Thursday, May 5, 2011
20th Annual National Seminar on Federal Sentencing Guidelines - Sentencing Issues in Securities Cases
This was an extremely high-powered panel, with Hon. Frederic Block (E.D. N.Y.) serving as the moderator.
Giving background on securities fraud sentencing was Alexandra Walsh (Baker & Botts). She noted that the biggest driver is "loss" with as many as 30 points added, and with first offenders being eligible for extraordinary sentences. As long as "loss" has such a huge influence and as long as there are judges who will look at the circumstances - there will be disparity. She asked what will be the Commission's response - will they scale back these sentences? Judge Block noted how easy it is to get life for a securities fraud sentence.
Judge Block noted how Dura Pharmaceutical set the standard of "loss" in civil cases. Speaking about post- Dura, Hank Asbill (Jones Day) noted how the 5th Circuit looked at "loss" and how it was developed in civil cases. But the 9th Circuit in Berger took a different position as noted by Judge Block. They chose not to use the civil fraud standard. Hank Asbill showed a flaw here when he asked - how do you determine the harm to society? He noted how the court gave Berger himself a break. But other cases in the 9th Circuit may not be agreeing with Berger. As noted by Judge Block - "we are dealing with fuzzy stuff." Judge Block then mentioned the Dodd-Frank Act which seems to have language more like Berger, as opposed to Dura.
Michael Horowitz (Cadwalader Wickersham & Taft, LLP) was asked whether the Sentencing Commission has to scratch Dura. It sounded like the Commission will address this issue this coming summer. But where should the Commission go - on one hand there is a view to raise the guidelines (tough on crime), yet another view is to think beyond incarceration. Judge Block questioned whether the Commission was giving judges real guidance here.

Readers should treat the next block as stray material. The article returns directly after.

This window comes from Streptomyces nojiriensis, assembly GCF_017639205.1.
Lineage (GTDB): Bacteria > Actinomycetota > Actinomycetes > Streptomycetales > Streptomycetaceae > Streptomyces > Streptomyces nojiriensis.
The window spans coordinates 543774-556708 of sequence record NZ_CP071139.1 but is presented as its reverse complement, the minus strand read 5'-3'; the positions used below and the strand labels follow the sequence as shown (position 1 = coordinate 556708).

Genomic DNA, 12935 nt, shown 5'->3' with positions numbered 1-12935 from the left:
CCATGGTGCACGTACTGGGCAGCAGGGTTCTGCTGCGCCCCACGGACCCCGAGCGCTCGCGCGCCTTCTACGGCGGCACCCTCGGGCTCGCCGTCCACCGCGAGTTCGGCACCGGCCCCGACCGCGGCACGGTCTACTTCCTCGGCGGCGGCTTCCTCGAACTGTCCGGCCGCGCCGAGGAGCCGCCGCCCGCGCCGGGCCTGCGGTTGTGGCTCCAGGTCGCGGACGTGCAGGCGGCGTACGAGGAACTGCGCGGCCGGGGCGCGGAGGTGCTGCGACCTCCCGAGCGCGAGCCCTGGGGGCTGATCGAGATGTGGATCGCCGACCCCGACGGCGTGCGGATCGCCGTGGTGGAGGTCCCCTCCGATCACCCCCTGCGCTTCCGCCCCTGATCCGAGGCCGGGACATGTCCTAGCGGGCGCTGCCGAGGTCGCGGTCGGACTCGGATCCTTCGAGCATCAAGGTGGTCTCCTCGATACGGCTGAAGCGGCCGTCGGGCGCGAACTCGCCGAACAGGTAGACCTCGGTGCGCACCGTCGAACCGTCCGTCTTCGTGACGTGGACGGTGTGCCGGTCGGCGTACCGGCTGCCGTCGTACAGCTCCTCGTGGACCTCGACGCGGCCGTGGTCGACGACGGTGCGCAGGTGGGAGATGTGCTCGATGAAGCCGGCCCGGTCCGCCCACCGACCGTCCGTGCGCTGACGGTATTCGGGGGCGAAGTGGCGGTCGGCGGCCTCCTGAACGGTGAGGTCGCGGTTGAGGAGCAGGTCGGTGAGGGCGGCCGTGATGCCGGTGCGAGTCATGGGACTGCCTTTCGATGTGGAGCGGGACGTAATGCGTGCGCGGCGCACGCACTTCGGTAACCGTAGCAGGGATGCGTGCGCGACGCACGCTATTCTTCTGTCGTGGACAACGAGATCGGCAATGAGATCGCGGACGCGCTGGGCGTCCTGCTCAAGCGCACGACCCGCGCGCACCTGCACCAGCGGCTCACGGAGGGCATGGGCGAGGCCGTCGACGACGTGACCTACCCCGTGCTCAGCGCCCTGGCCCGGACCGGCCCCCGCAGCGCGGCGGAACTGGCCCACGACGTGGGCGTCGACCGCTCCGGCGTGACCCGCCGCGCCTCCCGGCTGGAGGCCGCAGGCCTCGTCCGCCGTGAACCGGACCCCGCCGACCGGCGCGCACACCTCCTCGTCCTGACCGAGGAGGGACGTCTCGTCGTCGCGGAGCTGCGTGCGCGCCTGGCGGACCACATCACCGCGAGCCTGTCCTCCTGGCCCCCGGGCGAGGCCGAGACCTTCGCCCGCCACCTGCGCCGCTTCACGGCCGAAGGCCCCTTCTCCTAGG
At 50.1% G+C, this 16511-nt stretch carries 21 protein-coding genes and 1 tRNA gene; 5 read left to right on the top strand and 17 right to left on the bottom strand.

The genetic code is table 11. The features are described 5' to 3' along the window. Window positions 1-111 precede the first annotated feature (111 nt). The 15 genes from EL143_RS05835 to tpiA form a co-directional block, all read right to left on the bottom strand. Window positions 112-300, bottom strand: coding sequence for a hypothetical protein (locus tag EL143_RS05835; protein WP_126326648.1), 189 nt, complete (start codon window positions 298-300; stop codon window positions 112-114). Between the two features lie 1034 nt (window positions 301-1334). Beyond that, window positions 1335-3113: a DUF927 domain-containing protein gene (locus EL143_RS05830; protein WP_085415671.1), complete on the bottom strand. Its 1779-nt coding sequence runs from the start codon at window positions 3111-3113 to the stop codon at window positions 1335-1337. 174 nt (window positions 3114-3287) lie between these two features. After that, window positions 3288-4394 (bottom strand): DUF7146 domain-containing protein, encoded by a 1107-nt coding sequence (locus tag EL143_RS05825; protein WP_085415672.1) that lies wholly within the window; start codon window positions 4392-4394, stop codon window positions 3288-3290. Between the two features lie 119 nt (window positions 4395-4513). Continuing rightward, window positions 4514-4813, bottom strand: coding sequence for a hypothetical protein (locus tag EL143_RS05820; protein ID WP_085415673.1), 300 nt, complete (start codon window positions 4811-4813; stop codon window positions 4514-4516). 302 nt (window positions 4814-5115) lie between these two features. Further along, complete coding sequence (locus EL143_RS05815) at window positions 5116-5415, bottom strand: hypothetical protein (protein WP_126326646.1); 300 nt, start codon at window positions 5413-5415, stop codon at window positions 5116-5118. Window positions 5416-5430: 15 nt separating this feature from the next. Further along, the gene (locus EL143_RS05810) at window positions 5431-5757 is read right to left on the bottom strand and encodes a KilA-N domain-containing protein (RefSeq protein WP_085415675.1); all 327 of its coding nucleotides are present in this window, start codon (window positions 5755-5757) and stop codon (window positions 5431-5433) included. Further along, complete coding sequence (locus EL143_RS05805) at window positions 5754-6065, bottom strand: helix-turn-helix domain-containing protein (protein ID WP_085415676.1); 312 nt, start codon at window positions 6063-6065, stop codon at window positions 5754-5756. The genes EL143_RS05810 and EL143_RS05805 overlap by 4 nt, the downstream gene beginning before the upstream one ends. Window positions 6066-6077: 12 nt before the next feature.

The Department of Justice (DOJ) person on this panel was Daniel Braun, Assistant U.S. Attorney in the Southern District of NY (starting of course with the typical DOJ disclaimer that he was not speaking for the dept.). He noted that with increased discretion you get broader differences in sentences. He spoke to the letter of Jonathan Wroblewski, Dir. of Policy and Legislation, DOJ. He stated that this letter was not focused on individualized cases but rather on the broad differences in sentences. (There had been criticism that the letter singled out some specific cases)
Michael Horowitz noted how in the Adelson sentencing, the judge (Judge Rakoff) specifically asked the AUSA if life was an appropriate sentence. Which of course the AUSA could not answer. (Background on Adelson - see here)
Judge Jed Rakoff, speaking next, noted that the guidelines don't capture - what kind of human being do you have in front of you. He said that bad guys who make serious mistakes deserve to rot in prison, but he felt different about good guys who make serious mistakes.
Hank Asbill looked at what should a defense attorney do - he looked at issues of change of venue (are you leaving a more favorable judge?). He mentioned the Pepper case (see background here) as to whether the court could consider post-arrest variances. Things that were banned from the guidelines, now come back into the game. The panel ended on a somewhat humorous note - with the telling about an Israeli study that showed that favorable sentences were after the judge had eaten.
Bottom line - this was an incredible lineup of speakers, an incredible panel - hats off again to Kevin Napper (Carlton Fields) for putting this one together.